U.S. Department of Homeland Security (DHS)

The U.S. Department of Justice recently announced significant increases in fines for immigration-related paperwork violations, in an interim final rule slated to take effect this fall. Harsher financial penalties come as part of the federal government’s recently-expanded efforts to ensure that employers comply with strict verification, recordkeeping, and document retention requirements, with regard to the

In a continuation of its effort to encourage eligible immigrants to become U.S. citizens, the Obama administration is proposing adjustments to the immigration benefit fee schedule that would raise the cost of some benefits but reduce naturalization fees for certain low-income immigrants.

The Department of Homeland Security (DHS) released its proposed changes to the U.S.

Congress in 2015 tried to tackle new EB-5 reform legislation, but instead chose to extend the program without any changes until September 30, 2016. This was a result of an impasse on issues relating to increase in the capital threshold amount and the change in the metrics used to determine what is a (“TEA”) targeted

Since September 30, 2015 Congress has considered several immigration bills that would have completely overhauled the EB-5 program. All of us in the space, especially attorneys, had prepared ourselves for the inevitable change of the current EB-5 regulations. We all knew that the minimum capital threshold requirement would increase to $800,000. In addition, the targeted

With the end of STEM OPT looming, the US Department of Homeland Security (DHS) published a much-awaited Proposed Rule on October 19, 2015, regarding STEM OPT and Cap-Gap Relief.  (See https://www.federalregister.gov/articles/2015/10/19/2015-26395/improving-and-expanding-training-opportunities-for-f-1-nonimmigrant-students-with-stem-degrees-and.)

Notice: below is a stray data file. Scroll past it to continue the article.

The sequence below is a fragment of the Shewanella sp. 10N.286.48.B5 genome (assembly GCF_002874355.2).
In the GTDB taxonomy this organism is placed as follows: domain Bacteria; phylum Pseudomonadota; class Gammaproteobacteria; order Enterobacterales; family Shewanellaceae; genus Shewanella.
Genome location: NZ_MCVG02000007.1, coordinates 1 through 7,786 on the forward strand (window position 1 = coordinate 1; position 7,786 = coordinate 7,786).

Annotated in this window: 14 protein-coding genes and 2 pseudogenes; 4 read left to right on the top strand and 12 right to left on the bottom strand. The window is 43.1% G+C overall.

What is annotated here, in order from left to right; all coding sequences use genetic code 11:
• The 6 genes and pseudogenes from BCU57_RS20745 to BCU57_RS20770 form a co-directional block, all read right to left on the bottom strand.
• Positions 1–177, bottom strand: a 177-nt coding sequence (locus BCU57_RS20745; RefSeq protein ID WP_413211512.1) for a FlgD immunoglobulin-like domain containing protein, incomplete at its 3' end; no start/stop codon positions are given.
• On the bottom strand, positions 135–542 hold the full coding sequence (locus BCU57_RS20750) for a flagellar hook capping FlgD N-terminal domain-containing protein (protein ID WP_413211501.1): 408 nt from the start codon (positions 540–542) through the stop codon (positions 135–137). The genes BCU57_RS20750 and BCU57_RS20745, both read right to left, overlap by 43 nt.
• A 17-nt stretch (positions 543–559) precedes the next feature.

Highlights of the Proposed Rule, captioned “Improving and Expanding Training Opportunities for F-1 Nonimmigrant Students with STEM Degrees and Cap-Gap Relief for All

Since 2008, DHS has permitted F-1 students whose study was in a STEM field and whose employer is an E-Verify participant to have an additional 17-month period of OPT (Optional Practical Training).  Thousands of students and E-Verify employers have benefited from this extended period of employment authorization.  The work of these students has resulted in

The State Department continues to report that “technical problems” with overseas systems preventing the Bureau of Consular Affairs from issuing visas, passports and other travel documents, since last week.

Most U.S. Consulates and Embassies websites contain this (or similar posting):

“The Department of State’s Bureau of Consular Affairs is currently experiencing technical problems with our

Reminder:  Effective today, May 26, 2015, the Immigration Service will accept applications for employment authorization from “certain H-4 dependent spouses of H-1B nonimmigrants”. (Employment Authorization for Certain H-4 Dependent Spouses Web page).

An H-4 spouse may only apply for an EAD (employment authorization document) if the H-4’s H-1B spouse is pursuing US permanent

The Department of Homeland Security (“DHS”) is the parent agency of several sub-agencies including U.S. Citizenship and Immigration Services (“USCIS”); U.S. Customs and Border Protection (“CBP”) and U.S. Immigration and Customs Enforcement (“ICE”).   These agencies are tasked with all of immigration-related affairs.  In December 2014,  DHS was the only agency that did not receive full-year

Are you that “certain someone”?  That “certain spouse” of an H-1B worker who will be eligible for H-4 work authorization?  Not sure?  Here’s the scoop.

At long last, on Wednesday, February 25, 2015, the US Department of Homeland Security (DHS) published a Federal Register Notice captioned, “Employment Authorization for Certain H-4 Dependent Spouses; Final Rule”.